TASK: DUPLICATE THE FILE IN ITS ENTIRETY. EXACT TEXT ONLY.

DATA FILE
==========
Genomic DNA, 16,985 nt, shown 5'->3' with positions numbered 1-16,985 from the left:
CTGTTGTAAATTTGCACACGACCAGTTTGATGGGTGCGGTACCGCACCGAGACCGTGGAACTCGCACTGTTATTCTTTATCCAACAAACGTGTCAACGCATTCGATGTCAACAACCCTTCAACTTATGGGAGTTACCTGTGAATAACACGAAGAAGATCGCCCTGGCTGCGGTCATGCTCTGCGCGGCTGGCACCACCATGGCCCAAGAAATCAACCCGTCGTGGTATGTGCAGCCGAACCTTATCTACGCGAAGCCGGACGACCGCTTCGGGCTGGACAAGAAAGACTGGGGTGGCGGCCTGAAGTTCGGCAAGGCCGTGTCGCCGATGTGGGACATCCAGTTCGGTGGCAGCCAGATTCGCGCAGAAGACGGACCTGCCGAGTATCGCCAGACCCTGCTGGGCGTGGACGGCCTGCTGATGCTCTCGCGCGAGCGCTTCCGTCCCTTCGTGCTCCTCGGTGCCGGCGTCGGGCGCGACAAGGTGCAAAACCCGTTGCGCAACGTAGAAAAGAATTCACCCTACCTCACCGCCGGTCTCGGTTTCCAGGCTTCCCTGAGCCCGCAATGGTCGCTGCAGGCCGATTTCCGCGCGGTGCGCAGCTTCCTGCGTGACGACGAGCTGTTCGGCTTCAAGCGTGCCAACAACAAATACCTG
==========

Genomic DNA, 16,985 nt, shown 5'->3' with positions numbered 1-16,985 from the left:
CTGTTGTAAATTTGCACACGACCAGTTTGATGGGTGCGGTACCGCACCGAGACCGTGGAACTCGCACTGTTATTCTTTATCCAACAAACGTGTCAACGCATTCGATGTCAACAACCCTTCAACTTATGGGAGTTACCTGTGAATAACACGAAGAAGATCGCCCTGGCTGCGGTCATGCTCTGCGCGGCTGGCACCACCATGGCCCAAGAAATCAACCCGTCGTGGTATGTGCAGCCGAACCTTATCTACGCGAAGCCGGACGACCGCTTCGGGCTGGACAAGAAAGACTGGGGTGGCGGCCTGAAGTTCGGCAAGGCCGTGTCGCCGATGTGGGACATCCAGTTCGGTGGCAGCCAGATTCGCGCAGAAGACGGACCTGCCGAGTATCGCCAGACCCTGCTGGGCGTGGACGGCCTGCTGATGCTCTCGCGCGAGCGCTTCCGTCCCTTCGTGCTCCTCGGTGCCGGCGTCGGGCGCGACAAGGTGCAAAACCCGTTGCGCAACGTAGAAAAGAATTCACCCTACCTCACCGCCGGTCTCGGTTTCCAGGCTTCCCTGAGCCCGCAATGGTCGCTGCAGGCCGATTTCCGCGCGGTGCGCAGCTTCCTGCGTGACGACGAGCTGTTCGGCTTCAAGCGTGCCAACAACAAATACCTG